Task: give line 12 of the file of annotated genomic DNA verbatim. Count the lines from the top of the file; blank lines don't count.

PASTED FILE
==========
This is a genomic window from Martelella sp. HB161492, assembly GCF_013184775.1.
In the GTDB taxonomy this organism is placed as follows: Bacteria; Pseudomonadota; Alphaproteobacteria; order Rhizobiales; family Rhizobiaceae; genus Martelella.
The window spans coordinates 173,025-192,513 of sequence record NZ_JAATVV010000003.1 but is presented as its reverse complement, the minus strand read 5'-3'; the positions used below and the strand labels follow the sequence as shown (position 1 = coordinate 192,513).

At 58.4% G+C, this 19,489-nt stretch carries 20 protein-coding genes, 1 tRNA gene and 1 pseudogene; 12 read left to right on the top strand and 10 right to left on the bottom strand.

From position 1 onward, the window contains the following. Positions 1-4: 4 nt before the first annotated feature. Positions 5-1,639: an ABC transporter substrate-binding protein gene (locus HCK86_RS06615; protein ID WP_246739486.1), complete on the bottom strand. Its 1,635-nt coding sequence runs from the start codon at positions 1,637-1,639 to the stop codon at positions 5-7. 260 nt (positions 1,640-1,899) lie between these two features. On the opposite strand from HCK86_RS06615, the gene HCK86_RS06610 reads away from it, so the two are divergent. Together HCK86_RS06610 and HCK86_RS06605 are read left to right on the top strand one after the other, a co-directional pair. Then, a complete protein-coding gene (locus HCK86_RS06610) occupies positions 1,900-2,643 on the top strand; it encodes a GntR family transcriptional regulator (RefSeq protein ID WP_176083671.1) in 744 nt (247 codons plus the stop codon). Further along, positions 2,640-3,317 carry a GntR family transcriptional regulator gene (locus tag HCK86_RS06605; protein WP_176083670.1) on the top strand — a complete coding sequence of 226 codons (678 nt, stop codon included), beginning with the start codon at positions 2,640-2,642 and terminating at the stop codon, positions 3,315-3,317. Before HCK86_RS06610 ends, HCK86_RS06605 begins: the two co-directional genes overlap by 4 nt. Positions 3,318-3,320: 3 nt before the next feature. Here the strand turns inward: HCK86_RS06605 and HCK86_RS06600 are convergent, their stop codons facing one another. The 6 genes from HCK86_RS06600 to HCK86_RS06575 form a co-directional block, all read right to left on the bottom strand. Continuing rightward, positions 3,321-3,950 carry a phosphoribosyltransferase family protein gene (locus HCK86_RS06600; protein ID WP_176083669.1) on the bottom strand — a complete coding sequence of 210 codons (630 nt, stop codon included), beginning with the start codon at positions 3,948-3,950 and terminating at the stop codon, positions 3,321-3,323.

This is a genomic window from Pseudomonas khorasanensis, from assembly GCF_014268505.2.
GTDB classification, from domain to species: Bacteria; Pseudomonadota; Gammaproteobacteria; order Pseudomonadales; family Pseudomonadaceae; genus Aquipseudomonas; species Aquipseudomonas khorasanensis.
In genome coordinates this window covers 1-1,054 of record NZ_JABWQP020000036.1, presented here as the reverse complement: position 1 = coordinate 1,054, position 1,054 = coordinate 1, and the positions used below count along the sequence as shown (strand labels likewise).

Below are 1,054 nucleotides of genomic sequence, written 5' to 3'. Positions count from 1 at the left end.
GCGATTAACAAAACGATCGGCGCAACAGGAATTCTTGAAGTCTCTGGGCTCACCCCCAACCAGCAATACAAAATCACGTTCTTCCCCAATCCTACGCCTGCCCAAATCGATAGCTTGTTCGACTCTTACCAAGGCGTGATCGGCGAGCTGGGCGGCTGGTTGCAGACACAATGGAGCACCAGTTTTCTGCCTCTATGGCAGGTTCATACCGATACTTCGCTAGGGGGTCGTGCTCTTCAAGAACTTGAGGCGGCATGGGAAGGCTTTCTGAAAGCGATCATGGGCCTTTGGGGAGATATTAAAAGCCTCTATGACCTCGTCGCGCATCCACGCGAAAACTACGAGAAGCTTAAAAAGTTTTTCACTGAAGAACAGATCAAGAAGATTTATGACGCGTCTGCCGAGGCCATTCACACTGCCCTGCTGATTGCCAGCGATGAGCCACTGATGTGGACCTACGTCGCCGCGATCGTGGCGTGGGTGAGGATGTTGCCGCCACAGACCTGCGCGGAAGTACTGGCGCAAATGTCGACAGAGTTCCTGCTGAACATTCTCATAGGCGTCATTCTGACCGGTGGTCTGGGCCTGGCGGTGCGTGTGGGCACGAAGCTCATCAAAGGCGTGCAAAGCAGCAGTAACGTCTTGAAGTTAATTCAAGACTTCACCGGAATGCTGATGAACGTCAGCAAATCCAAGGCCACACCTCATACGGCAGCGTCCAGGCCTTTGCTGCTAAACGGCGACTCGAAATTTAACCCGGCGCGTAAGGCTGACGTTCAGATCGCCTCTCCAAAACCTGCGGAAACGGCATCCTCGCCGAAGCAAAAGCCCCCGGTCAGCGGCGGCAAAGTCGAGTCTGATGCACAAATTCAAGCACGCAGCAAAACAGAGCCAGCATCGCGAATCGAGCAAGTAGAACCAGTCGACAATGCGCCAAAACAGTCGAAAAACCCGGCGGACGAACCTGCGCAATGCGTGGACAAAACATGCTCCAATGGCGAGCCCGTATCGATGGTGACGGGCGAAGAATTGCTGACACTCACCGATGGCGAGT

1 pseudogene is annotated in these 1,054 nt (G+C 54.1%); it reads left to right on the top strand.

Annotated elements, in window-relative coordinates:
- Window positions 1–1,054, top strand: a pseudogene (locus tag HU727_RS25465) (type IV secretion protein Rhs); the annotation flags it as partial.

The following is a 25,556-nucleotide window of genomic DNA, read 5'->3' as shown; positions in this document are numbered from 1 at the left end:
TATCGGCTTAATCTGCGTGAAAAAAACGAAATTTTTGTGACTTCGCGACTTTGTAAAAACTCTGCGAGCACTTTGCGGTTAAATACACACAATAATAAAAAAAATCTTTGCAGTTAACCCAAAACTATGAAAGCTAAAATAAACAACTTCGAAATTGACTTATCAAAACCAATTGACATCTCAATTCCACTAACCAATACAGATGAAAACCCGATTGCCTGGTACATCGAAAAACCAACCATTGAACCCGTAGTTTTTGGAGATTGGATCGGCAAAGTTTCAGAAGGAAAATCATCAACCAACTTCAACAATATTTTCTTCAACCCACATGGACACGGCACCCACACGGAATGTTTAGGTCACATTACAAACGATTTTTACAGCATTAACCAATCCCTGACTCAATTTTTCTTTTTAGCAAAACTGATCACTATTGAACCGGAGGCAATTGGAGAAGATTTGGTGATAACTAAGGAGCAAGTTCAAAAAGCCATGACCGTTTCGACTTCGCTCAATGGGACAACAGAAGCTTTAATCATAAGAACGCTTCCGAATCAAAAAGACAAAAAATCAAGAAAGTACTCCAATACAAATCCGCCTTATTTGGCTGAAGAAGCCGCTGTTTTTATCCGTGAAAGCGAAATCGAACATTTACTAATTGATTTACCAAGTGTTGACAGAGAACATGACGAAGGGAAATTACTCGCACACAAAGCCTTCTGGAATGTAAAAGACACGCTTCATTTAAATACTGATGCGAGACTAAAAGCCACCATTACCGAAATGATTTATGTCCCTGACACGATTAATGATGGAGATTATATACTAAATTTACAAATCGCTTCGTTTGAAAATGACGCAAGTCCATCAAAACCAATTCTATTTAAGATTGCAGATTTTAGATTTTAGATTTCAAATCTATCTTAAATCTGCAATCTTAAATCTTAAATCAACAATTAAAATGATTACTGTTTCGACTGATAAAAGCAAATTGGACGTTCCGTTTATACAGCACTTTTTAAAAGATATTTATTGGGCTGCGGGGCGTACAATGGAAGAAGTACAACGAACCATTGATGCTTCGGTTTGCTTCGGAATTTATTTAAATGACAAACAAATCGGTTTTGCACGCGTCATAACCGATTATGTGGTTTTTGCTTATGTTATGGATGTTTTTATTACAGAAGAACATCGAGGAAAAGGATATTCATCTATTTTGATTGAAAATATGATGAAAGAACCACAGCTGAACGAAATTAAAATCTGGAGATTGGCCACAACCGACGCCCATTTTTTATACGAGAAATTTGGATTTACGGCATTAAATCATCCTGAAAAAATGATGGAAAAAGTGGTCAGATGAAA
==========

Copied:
Annotated elements, in window-relative coordinates: